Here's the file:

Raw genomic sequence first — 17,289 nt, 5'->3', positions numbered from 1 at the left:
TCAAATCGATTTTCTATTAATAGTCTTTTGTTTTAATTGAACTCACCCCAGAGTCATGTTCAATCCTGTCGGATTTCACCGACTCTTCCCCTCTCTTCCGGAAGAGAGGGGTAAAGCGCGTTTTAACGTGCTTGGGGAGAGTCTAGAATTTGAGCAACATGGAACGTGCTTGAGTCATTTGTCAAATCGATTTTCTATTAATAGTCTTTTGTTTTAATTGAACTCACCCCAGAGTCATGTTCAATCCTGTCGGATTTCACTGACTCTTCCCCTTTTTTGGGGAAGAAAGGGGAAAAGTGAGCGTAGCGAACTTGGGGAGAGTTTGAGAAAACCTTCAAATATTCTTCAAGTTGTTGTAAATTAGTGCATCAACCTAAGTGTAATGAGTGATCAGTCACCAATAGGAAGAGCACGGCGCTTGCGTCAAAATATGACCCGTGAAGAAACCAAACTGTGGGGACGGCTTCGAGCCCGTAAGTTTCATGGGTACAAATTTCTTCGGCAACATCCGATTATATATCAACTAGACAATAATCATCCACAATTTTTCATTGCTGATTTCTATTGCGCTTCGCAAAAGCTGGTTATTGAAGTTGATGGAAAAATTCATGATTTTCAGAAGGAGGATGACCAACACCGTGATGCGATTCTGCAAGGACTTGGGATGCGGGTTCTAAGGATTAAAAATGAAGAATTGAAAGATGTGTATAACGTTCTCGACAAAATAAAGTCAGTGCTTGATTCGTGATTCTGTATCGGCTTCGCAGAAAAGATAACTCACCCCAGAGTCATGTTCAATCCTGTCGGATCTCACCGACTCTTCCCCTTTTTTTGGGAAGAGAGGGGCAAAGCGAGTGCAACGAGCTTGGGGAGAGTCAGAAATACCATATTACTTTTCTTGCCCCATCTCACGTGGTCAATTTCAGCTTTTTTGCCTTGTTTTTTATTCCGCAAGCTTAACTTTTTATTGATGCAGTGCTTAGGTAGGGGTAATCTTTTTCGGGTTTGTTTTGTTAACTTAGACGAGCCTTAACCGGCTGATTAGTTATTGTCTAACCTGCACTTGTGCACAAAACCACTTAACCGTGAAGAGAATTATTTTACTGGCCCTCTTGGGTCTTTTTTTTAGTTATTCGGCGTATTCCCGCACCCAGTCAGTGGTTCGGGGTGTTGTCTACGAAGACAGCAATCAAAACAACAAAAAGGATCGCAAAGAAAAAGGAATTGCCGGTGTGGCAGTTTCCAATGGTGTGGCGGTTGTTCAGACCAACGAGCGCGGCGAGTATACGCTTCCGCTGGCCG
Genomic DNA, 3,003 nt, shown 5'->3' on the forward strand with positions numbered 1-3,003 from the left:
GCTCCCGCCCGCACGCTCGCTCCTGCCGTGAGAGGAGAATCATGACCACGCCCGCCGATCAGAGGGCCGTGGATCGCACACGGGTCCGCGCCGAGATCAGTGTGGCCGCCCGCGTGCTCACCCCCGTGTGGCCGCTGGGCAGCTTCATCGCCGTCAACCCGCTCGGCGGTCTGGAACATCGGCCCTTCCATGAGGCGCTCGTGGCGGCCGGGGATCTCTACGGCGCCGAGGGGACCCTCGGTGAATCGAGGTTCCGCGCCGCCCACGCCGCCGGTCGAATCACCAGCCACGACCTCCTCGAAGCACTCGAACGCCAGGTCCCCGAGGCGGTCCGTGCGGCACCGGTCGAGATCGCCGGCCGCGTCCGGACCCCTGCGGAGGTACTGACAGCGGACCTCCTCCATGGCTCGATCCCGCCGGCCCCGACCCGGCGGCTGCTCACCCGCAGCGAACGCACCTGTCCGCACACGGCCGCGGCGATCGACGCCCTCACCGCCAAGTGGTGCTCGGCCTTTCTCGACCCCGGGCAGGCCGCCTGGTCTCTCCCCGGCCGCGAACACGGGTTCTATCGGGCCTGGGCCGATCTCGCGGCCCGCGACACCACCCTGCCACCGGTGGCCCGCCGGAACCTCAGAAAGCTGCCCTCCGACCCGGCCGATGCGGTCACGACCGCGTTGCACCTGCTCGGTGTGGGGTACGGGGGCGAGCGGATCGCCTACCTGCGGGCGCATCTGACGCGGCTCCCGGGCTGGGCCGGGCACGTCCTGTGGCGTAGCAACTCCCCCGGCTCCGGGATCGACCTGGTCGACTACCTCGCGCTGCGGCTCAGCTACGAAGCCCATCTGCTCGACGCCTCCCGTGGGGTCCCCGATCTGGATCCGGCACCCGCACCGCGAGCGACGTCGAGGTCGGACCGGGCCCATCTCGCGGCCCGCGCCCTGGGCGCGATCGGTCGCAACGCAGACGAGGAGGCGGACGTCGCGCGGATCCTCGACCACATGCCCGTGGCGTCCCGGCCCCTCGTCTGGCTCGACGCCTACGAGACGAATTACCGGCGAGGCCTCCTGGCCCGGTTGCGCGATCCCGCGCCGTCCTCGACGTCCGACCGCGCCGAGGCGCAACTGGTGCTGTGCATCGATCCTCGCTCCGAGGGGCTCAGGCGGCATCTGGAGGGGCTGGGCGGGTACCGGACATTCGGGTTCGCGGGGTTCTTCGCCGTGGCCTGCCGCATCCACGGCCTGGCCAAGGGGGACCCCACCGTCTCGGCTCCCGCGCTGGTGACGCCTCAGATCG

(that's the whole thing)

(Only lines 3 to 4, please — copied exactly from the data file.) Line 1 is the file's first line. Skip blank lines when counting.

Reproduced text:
Genomic DNA, 3,003 nt, shown 5'->3' on the forward strand with positions numbered 1-3,003 from the left:
GCTCCCGCCCGCACGCTCGCTCCTGCCGTGAGAGGAGAATCATGACCACGCCCGCCGATCAGAGGGCCGTGGATCGCACACGGGTCCGCGCCGAGATCAGTGTGGCCGCCCGCGTGCTCACCCCCGTGTGGCCGCTGGGCAGCTTCATCGCCGTCAACCCGCTCGGCGGTCTGGAACATCGGCCCTTCCATGAGGCGCTCGTGGCGGCCGGGGATCTCTACGGCGCCGAGGGGACCCTCGGTGAATCGAGGTTCCGCGCCGCCCACGCCGCCGGTCGAATCACCAGCCACGACCTCCTCGAAGCACTCGAACGCCAGGTCCCCGAGGCGGTCCGTGCGGCACCGGTCGAGATCGCCGGCCGCGTCCGGACCCCTGCGGAGGTACTGACAGCGGACCTCCTCCATGGCTCGATCCCGCCGGCCCCGACCCGGCGGCTGCTCACCCGCAGCGAACGCACCTGTCCGCACACGGCCGCGGCGATCGACGCCCTCACCGCCAAGTGGTGCTCGGCCTTTCTCGACCCCGGGCAGGCCGCCTGGTCTCTCCCCGGCCGCGAACACGGGTTCTATCGGGCCTGGGCCGATCTCGCGGCCCGCGACACCACCCTGCCACCGGTGGCCCGCCGGAACCTCAGAAAGCTGCCCTCCGACCCGGCCGATGCGGTCACGACCGCGTTGCACCTGCTCGGTGTGGGGTACGGGGGCGAGCGGATCGCCTACCTGCGGGCGCATCTGACGCGGCTCCCGGGCTGGGCCGGGCACGTCCTGTGGCGTAGCAACTCCCCCGGCTCCGGGATCGACCTGGTCGACTACCTCGCGCTGCGGCTCAGCTACGAAGCCCATCTGCTCGACGCCTCCCGTGGGGTCCCCGATCTGGATCCGGCACCCGCACCGCGAGCGACGTCGAGGTCGGACCGGGCCCATCTCGCGGCCCGCGCCCTGGGCGCGATCGGTCGCAACGCAGACGAGGAGGCGGACGTCGCGCGGATCCTCGACCACATGCCCGTGGCGTCCCGGCCCCTCGTCTGGCTCGACGCCTACGAGACGAATTACCGGCGAGGCCTCCTGGCCCGGTTGCGCGATCCCGCGCCGTCCTCGACGTCCGACCGCGCCGAGGCGCAACTGGTGCTGTGCATCGATCCTCGCTCCGAGGGGCTCAGGCGGCATCTGGAGGGGCTGGGCGGGTACCGGACATTCGGGTTCGCGGGGTTCTTCGCCGTGGCCTGCCGCATCCACGGCCTGGCCAAGGGGGACCCCACCGTCTCGGCTCCCGCGCTGGTGACGCCTCAGATCG